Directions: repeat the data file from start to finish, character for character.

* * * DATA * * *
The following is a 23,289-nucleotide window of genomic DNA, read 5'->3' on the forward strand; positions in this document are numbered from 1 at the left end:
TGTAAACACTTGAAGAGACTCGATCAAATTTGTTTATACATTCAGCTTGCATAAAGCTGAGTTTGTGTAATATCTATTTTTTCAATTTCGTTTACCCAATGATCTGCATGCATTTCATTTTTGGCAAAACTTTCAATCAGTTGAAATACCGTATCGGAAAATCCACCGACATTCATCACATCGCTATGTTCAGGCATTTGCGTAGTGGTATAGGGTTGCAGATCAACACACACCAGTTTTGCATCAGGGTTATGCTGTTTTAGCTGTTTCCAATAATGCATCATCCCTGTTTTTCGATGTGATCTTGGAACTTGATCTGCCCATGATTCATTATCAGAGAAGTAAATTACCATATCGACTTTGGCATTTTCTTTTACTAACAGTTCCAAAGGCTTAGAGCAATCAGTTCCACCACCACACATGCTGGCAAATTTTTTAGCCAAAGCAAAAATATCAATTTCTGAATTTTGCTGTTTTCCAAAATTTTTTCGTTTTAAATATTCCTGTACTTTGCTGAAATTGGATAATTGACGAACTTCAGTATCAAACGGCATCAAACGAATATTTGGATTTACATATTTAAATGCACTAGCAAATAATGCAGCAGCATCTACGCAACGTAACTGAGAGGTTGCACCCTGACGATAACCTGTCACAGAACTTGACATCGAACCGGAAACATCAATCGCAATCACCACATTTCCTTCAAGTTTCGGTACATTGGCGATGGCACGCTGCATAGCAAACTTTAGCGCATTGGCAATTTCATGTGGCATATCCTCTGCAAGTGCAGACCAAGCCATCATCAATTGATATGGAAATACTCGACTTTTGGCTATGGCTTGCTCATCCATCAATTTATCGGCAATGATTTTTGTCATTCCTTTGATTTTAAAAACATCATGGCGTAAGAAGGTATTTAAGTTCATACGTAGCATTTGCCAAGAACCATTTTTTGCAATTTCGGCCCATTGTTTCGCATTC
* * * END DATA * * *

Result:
The following is a 23,289-nucleotide window of genomic DNA, read 5'->3' on the forward strand; positions in this document are numbered from 1 at the left end:
TGTAAACACTTGAAGAGACTCGATCAAATTTGTTTATACATTCAGCTTGCATAAAGCTGAGTTTGTGTAATATCTATTTTTTCAATTTCGTTTACCCAATGATCTGCATGCATTTCATTTTTGGCAAAACTTTCAATCAGTTGAAATACCGTATCGGAAAATCCACCGACATTCATCACATCGCTATGTTCAGGCATTTGCGTAGTGGTATAGGGTTGCAGATCAACACACACCAGTTTTGCATCAGGGTTATGCTGTTTTAGCTGTTTCCAATAATGCATCATCCCTGTTTTTCGATGTGATCTTGGAACTTGATCTGCCCATGATTCATTATCAGAGAAGTAAATTACCATATCGACTTTGGCATTTTCTTTTACTAACAGTTCCAAAGGCTTAGAGCAATCAGTTCCACCACCACACATGCTGGCAAATTTTTTAGCCAAAGCAAAAATATCAATTTCTGAATTTTGCTGTTTTCCAAAATTTTTTCGTTTTAAATATTCCTGTACTTTGCTGAAATTGGATAATTGACGAACTTCAGTATCAAACGGCATCAAACGAATATTTGGATTTACATATTTAAATGCACTAGCAAATAATGCAGCAGCATCTACGCAACGTAACTGAGAGGTTGCACCCTGACGATAACCTGTCACAGAACTTGACATCGAACCGGAAACATCAATCGCAATCACCACATTTCCTTCAAGTTTCGGTACATTGGCGATGGCACGCTGCATAGCAAACTTTAGCGCATTGGCAATTTCATGTGGCATATCCTCTGCAAGTGCAGACCAAGCCATCATCAATTGATATGGAAATACTCGACTTTTGGCTATGGCTTGCTCATCCATCAATTTATCGGCAATGATTTTTGTCATTCCTTTGATTTTAAAAACATCATGGCGTAAGAAGGTATTTAAGTTCATACGTAGCATTTGCCAAGAACCATTTTTTGCAATTTCGGCCCATTGTTTCGCATTC